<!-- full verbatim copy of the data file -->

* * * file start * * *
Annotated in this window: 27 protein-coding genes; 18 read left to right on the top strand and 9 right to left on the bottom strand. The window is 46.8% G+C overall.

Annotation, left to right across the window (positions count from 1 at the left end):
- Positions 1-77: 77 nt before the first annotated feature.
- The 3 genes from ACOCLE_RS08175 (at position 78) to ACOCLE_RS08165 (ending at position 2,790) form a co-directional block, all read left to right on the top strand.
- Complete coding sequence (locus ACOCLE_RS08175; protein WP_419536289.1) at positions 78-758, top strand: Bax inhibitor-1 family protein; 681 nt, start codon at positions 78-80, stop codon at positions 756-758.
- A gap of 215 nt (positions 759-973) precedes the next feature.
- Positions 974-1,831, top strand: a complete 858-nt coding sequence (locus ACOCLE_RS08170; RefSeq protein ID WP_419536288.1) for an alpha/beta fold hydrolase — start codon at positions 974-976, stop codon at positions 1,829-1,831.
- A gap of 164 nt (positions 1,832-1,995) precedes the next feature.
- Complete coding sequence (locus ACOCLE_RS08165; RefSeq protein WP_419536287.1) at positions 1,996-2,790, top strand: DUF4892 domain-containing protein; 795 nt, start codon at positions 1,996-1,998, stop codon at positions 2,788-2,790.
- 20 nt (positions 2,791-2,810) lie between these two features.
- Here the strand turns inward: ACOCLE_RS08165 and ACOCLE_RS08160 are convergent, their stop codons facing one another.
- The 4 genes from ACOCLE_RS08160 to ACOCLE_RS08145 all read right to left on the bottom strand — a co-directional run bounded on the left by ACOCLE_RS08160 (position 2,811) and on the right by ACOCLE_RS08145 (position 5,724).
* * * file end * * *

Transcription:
Annotated in this window: 27 protein-coding genes; 18 read left to right on the top strand and 9 right to left on the bottom strand. The window is 46.8% G+C overall.

Annotation, left to right across the window (positions count from 1 at the left end):
- Positions 1-77: 77 nt before the first annotated feature.
- The 3 genes from ACOCLE_RS08175 (at position 78) to ACOCLE_RS08165 (ending at position 2,790) form a co-directional block, all read left to right on the top strand.
- Complete coding sequence (locus ACOCLE_RS08175; protein WP_419536289.1) at positions 78-758, top strand: Bax inhibitor-1 family protein; 681 nt, start codon at positions 78-80, stop codon at positions 756-758.
- A gap of 215 nt (positions 759-973) precedes the next feature.
- Positions 974-1,831, top strand: a complete 858-nt coding sequence (locus ACOCLE_RS08170; RefSeq protein ID WP_419536288.1) for an alpha/beta fold hydrolase — start codon at positions 974-976, stop codon at positions 1,829-1,831.
- A gap of 164 nt (positions 1,832-1,995) precedes the next feature.
- Complete coding sequence (locus ACOCLE_RS08165; RefSeq protein WP_419536287.1) at positions 1,996-2,790, top strand: DUF4892 domain-containing protein; 795 nt, start codon at positions 1,996-1,998, stop codon at positions 2,788-2,790.
- 20 nt (positions 2,791-2,810) lie between these two features.
- Here the strand turns inward: ACOCLE_RS08165 and ACOCLE_RS08160 are convergent, their stop codons facing one another.
- The 4 genes from ACOCLE_RS08160 to ACOCLE_RS08145 all read right to left on the bottom strand — a co-directional run bounded on the left by ACOCLE_RS08160 (position 2,811) and on the right by ACOCLE_RS08145 (position 5,724).